earchers have shown that learner’s attribution of success and failures is an essential part of whether the learner will attempt, complete and repeat activities. Therefore, most motivational issues of Jake can be addressed by these theories of the Bandura’s social cognitive theory, and attribution theory.
Self efficacy impact the choice of activities. Self-efficacious students readily undertake challenging and difficult tasks more readily than do inefficacious students. (Bandura & Schunk, 1981). It is possible that Jake held a low sense of efficacy for acquiring cognitive skills that attempted him to avoid boring tasks, whereas if he judged himself more efficaciously, he should have participated more eagerly.
Self-efficacy can also influence motivation. Students with high sense of efficacy for learning should expend greater effort and persist longer when they encounter difficult tasks than those who doubt their capabilities (1981). Therefore, Jake‘s lack of motivation and low effort to take challenging and difficult tasks can be associated with his low self efficacy.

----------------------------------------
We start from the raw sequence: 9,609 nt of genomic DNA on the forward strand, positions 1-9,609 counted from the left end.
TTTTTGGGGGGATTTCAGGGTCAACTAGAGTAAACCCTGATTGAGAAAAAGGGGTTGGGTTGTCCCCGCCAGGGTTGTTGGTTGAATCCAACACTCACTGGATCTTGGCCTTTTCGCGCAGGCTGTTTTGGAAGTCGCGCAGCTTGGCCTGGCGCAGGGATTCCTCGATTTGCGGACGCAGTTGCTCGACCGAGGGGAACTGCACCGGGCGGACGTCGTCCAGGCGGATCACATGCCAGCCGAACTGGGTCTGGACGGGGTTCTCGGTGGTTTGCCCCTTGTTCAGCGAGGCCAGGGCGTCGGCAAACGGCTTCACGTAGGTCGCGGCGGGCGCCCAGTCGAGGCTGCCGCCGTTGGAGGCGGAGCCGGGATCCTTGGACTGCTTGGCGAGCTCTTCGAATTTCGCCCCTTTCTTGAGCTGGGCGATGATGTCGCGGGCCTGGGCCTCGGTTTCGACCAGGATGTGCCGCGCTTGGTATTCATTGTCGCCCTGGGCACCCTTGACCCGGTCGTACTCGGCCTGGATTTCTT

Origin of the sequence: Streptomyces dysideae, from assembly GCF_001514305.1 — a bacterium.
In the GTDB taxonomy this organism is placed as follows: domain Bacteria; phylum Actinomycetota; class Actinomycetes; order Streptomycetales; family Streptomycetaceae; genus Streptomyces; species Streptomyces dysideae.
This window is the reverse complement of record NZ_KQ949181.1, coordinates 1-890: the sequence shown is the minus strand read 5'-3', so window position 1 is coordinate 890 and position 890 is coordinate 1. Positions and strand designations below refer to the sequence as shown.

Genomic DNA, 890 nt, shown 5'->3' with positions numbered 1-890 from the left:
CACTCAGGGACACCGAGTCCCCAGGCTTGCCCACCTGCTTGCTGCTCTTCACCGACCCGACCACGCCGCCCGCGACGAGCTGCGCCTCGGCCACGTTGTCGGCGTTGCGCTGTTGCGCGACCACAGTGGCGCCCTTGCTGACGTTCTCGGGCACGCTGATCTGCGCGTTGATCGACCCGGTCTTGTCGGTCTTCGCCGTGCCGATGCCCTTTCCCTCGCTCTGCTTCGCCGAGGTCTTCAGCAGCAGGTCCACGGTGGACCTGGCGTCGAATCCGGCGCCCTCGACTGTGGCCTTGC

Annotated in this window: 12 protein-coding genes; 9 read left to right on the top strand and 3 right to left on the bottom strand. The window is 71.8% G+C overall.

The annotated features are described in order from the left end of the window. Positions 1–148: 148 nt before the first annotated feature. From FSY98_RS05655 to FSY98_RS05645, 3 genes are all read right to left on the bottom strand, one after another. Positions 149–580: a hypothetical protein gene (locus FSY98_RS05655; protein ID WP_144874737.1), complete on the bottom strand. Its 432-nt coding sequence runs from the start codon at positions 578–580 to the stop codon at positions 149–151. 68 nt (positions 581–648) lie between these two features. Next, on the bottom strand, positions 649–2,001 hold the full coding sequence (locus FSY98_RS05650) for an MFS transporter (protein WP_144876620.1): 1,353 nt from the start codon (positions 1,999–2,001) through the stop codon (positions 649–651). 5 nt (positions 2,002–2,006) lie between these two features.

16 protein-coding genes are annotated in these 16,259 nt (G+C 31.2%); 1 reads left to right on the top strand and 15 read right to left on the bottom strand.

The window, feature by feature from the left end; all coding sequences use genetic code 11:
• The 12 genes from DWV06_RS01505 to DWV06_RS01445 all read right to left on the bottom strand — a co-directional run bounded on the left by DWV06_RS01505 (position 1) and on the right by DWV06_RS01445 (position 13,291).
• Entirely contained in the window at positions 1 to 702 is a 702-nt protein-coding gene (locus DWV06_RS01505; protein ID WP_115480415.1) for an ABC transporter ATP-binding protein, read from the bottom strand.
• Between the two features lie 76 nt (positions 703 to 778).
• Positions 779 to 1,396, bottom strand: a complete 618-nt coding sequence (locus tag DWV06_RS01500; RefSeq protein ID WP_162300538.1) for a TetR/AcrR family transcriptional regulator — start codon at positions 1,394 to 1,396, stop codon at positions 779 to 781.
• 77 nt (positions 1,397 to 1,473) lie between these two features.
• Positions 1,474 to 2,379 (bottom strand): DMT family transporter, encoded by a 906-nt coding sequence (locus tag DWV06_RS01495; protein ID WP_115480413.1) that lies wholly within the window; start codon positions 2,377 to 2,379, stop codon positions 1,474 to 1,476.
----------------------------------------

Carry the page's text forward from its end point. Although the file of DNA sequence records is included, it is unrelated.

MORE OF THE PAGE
Efficacy and outcome expectancy are closely related; students who perceive themselves as capable of performing well expect successful performances, which in turn promote self-efficacy. Therefore, Jake’s low efficacy influenced his outcome expectancy and performance during his new school year. Also, poor performance in turn, results to low efficiency. In addition, Jake’s lack of motivation can be demonstrated according to attribution theory.
Learners who have perceptions of ability in failure are likely to assume that performance is not in their control. Therefore, Jake’s negative attributional style (attributing failure to ability) contributed to his lack of motivation in engaging in difficult tasks, and developing skills.
In Addition, learners negative attribution responses are related to inferior use of strategies (Schrieber,2006). Without high self efficacy and the tendency to